Elemnt Roam, second test unit
Naturally, I was disappointed. So I contacted Wahoo, and they sent a new unit that worked far better. The error messages did not reappear when I tried to use the navigation features, and the new mount was also more stable (though I cracked this one too).
That’s the unit I’m using now, and I can say with some certainty that whatever bugs plagued the original unit were nowhere to be found on the new one. The navigation features work far more reliably — both the new features like Take Me To and Route to Start, which I used frequently on a recent trip to Bentonville, Arkansas, and also breadcrumb navigation on pre-loaded courses.
Using the navigation features made me appreciate turn by turn capabilities. The Elemnt Roam usually lists upcoming street names, which was useful for confirming my turns when they came up quickly. If you miss a turn, the Elemnt Roam will attempt to get you back on course, but I had mixed results with this feature. Sometimes the unit simply wanted to get me back to where I left the course, and sometimes it rerouted. Sometimes it just let me wander. This is definitely an area Wahoo can improve.
Since I wasn’t fighting with error messages, it was far easier to appreciate the selective color screen, which helps highlight major roads and other features you’ll want to see quickly. This wasn’t exactly a make or break feature for me, but if your eyesight isn’t sharp and you need a bit of help to pick out features on your screen, the Elemnt Roam certainly offers easy to spot navigation cues. Still, the colors do display a bit dim; it would be nice if the screen displayed colors a bit more crisply and bright.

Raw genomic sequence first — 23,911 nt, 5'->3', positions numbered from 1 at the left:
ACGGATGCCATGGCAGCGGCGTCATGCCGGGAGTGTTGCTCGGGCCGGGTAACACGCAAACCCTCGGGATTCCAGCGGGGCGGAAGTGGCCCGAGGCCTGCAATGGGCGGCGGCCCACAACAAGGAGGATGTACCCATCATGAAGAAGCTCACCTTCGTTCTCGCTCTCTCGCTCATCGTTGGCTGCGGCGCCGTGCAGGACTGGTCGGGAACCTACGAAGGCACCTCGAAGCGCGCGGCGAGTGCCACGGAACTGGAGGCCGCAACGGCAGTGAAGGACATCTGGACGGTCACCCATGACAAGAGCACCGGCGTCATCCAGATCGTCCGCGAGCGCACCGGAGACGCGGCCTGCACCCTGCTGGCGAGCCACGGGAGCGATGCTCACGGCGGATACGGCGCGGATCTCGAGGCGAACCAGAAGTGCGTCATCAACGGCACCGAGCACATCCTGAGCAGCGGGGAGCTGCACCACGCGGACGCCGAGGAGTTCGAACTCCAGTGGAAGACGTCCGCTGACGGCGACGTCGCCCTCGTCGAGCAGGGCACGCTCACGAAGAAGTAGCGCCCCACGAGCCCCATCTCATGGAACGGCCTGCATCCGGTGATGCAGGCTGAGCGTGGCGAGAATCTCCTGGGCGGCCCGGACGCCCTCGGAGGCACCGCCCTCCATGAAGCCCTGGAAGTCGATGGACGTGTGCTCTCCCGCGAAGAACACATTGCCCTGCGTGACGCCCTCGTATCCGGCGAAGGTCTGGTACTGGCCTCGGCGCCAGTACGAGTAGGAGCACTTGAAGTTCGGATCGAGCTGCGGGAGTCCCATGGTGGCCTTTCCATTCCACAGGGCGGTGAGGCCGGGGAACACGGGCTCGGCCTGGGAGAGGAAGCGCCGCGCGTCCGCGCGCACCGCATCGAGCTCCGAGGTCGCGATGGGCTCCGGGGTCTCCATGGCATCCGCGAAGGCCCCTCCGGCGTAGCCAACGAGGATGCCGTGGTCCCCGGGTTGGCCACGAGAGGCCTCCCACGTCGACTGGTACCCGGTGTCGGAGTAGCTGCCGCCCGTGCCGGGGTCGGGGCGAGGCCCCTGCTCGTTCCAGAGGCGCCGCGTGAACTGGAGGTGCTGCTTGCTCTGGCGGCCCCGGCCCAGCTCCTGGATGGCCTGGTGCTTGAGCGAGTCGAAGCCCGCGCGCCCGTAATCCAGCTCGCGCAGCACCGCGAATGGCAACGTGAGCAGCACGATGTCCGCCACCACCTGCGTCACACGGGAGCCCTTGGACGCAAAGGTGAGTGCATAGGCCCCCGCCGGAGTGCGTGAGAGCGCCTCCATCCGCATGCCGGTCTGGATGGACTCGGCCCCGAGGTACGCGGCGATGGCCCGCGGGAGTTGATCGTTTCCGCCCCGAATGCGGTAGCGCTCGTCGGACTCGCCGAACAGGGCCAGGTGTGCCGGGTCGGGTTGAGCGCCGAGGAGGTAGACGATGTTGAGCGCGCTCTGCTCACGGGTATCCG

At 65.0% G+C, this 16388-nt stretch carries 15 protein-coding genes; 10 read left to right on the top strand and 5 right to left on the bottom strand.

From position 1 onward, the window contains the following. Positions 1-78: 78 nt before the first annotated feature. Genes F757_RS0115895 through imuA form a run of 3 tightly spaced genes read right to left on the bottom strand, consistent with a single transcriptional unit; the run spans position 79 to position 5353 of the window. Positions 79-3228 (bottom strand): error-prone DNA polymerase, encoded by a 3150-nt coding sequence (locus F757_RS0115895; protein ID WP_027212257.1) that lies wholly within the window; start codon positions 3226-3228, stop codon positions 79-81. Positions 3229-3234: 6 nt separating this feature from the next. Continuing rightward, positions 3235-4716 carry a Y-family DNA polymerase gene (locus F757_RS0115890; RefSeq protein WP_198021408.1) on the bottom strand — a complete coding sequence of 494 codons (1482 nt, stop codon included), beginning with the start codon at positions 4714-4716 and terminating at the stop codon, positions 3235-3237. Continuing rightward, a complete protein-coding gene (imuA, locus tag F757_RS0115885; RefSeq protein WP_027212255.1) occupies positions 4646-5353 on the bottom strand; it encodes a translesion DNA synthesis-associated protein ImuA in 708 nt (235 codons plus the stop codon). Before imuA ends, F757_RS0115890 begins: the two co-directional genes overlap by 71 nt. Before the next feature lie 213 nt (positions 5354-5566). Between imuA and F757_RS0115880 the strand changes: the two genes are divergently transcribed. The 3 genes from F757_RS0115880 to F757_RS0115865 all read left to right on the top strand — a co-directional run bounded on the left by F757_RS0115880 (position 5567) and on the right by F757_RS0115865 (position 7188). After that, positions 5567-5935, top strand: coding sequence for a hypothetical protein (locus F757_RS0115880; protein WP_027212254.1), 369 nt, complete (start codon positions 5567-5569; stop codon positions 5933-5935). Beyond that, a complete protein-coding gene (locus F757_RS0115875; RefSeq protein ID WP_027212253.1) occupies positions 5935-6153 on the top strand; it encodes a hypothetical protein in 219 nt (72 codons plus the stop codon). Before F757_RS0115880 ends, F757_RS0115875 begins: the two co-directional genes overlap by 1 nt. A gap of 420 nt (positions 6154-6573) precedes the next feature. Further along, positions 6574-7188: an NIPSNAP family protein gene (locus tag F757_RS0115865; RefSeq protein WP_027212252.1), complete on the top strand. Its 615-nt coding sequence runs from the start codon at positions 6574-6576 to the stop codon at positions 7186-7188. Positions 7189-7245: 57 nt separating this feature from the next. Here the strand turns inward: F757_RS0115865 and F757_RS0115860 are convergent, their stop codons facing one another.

All the rides after
At home, I don’t use the navigation features all that much, so I was able to test the Elemnt Roam for its virtues as a daily unit. In that regard, it’s just as reliable and easy to use as the Elemnt Bolt. Everything pairs easily and quickly, rides upload to Strava with ease, and I can customize my screens in seconds.
The selective color doesn’t add much to the daily experience. It doesn’t hinder anything either, but I would love to see Wahoo incorporate the color elements into more aspects of the computer.
Wahoo claims a 17-hour battery life. I used the Elemnt Roam in all sorts of conditions, with and without navigation, and I had no issues with battery life overall. I don’t think I let it go all the way through 17 hours of use without charging it, but it certainly didn’t seem to drain down quickly, even after I used the navigation feature over the course of three long days of riding.
The big sell for the Elemnt Roam over the Elemnt Bolt is the color screen and the navigation capabilities. I found both of those features somewhat underwhelming, though once I got the navigation to work properly on the second unit, it certainly had the potential to become an excellent GPS computer for those jaunts into the unknown. But it wasn’t enough to convince me that the Elemnt Roam is a better purchase than the Elemnt Bolt — which can also be had for $150 less.